If you’re like many organizations today, you may be exploring Desktop as a Service (DaaS) platform solutions for your business. According to Gartner, “by 2024, 80% of all virtual desktops served to remote users will be DaaS up from fewer than 30% today.” The COVID-19 global pandemic has accelerated the trend toward remote working environments, and governance and security issues continue to top the priority list for IT departments around the country. DaaS offers an affordable and viable solution for both situations.
DaaS platforms provide companies with a subscription-based virtual desktop system that is housed in the cloud. Operating systems, software, and applications are securely and centrally located, which means updates and cybersecurity are easier to manage and burdens are lessened for the IT departments of customer organizations.
Employees, contractors, or others who need access to your company’s infrastructure can easily and securely access it from any location, workstation, or device. Once you’ve made the decision to move to a desktop as a service solution, the next obvious question is how to choose among the many options available today. Below are some key considerations.
Understand Your Needs
The first step is to understand your information technology infrastructure, including operating systems, software, and applications. You’ll also want to appreciate how your employees interact with your systems and data to determine what features you will need in your DaaS platform. Work styles, workflows, and technology needs will all play an important role in your decision.
Take a look at the features offered by DaaS vendors to see if they match your current needs. That can help narrow down the playing field, which will allow you to evaluate costs.
Although one of the main cost savings of employing a DaaS solution is the reduced demand on your IT department, you’ll need to factor in ongoing costs that include not only your monthly subscription price but also things like networking and potential usage based items like storage if that’s not included in your DaaS’ vendor’s pricing package. Review the fine print for things like fees for minimum terms or numbers of seats. The best solution allows you to pay as you need to scale up.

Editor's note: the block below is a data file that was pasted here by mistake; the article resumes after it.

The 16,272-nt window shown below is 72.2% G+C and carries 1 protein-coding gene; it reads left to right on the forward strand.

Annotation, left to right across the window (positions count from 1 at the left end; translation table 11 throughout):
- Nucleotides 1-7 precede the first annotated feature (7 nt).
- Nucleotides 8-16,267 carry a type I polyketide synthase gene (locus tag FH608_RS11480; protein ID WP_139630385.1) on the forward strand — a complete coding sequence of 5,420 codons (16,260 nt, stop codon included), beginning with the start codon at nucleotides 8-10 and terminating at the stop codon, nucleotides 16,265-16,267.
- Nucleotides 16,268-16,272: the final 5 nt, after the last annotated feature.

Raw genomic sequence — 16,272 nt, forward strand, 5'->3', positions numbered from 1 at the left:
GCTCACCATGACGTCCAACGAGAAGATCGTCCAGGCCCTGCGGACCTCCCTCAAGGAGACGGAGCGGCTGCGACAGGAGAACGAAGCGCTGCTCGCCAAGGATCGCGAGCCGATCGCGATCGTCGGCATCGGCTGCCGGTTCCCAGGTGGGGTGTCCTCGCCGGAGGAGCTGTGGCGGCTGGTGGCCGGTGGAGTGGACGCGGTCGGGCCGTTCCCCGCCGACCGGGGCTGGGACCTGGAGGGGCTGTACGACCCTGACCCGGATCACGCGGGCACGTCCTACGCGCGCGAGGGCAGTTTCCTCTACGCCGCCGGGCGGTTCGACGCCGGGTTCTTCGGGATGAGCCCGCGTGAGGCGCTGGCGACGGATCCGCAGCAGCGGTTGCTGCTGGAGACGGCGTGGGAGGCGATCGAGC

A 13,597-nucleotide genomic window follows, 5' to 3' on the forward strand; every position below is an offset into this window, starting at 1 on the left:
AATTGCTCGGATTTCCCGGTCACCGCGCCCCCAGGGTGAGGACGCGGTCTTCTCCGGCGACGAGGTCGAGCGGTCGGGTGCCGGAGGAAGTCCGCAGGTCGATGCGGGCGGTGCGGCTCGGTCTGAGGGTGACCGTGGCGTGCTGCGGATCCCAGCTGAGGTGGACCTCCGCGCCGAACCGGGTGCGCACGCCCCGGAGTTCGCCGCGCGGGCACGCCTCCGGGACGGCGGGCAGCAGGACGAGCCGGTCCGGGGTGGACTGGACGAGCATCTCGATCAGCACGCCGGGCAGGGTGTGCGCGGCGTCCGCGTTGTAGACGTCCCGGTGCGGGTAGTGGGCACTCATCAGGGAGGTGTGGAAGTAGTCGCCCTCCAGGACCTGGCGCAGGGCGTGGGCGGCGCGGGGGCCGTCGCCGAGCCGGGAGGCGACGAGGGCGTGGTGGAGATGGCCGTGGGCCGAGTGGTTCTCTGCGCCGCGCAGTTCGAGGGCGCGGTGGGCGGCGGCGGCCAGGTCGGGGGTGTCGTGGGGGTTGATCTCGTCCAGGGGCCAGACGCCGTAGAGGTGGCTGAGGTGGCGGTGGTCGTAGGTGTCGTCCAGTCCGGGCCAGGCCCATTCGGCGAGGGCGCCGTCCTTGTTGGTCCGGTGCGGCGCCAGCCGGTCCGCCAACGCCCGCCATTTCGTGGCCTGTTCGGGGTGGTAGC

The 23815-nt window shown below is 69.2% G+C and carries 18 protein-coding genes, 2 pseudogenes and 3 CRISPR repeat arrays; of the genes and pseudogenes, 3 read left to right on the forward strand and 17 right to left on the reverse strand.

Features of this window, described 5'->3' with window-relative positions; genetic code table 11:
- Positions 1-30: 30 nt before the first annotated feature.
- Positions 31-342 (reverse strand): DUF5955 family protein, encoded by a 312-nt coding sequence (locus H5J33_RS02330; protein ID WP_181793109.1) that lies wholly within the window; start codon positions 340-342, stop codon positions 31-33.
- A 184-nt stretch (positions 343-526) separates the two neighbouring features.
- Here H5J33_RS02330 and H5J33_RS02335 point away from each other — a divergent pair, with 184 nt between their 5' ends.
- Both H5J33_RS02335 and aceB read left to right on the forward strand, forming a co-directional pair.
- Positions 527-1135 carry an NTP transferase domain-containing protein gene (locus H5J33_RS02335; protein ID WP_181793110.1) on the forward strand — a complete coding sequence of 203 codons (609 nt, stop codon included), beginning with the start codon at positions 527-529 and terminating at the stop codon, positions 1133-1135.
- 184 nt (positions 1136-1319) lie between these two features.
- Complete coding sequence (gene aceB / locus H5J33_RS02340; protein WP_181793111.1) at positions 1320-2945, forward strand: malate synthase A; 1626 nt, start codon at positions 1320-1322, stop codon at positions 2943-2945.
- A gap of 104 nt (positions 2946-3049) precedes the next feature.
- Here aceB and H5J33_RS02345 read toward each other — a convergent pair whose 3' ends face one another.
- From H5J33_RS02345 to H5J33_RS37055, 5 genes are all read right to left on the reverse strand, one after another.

In addition, if you’re already operating a virtual desktop interface (VDI) in your own data center, you may want to consider sunk costs like software licenses and other investments you’ve already made internally.
Be sure that the Desktop as a Service vendor you select offers a modern, cloud-based platform as well as focus and expertise on end-user experience. Take the time to research the potential partner’s reputation and talk with other customers to see how satisfied they have been. Consider how much experience each vendor has had with scaling, patching, automation, and governance.
Remember that you’re paying for your DaaS partner to stay on top of the trends in technology, security, and storage to be able to pass along that expertise to you. Meet the professionals who will be working with your system to be sure you’re comfortable with the level of experience they will bring to your team.
Staying on top of cybersecurity may be one of the most appealing parts of using a DaaS platform. If that is the case, be sure you check your potential partner’s security track record. They should offer a wide array of protections, firewalls, authentication tools, and encryption to ensure that your network and data stay secure. In addition, talk with them about backup and recovery protocols should a breach take place and how quickly your organization could be back up and running. Ask to see documentation of any third-party certifications or compliancies that they support.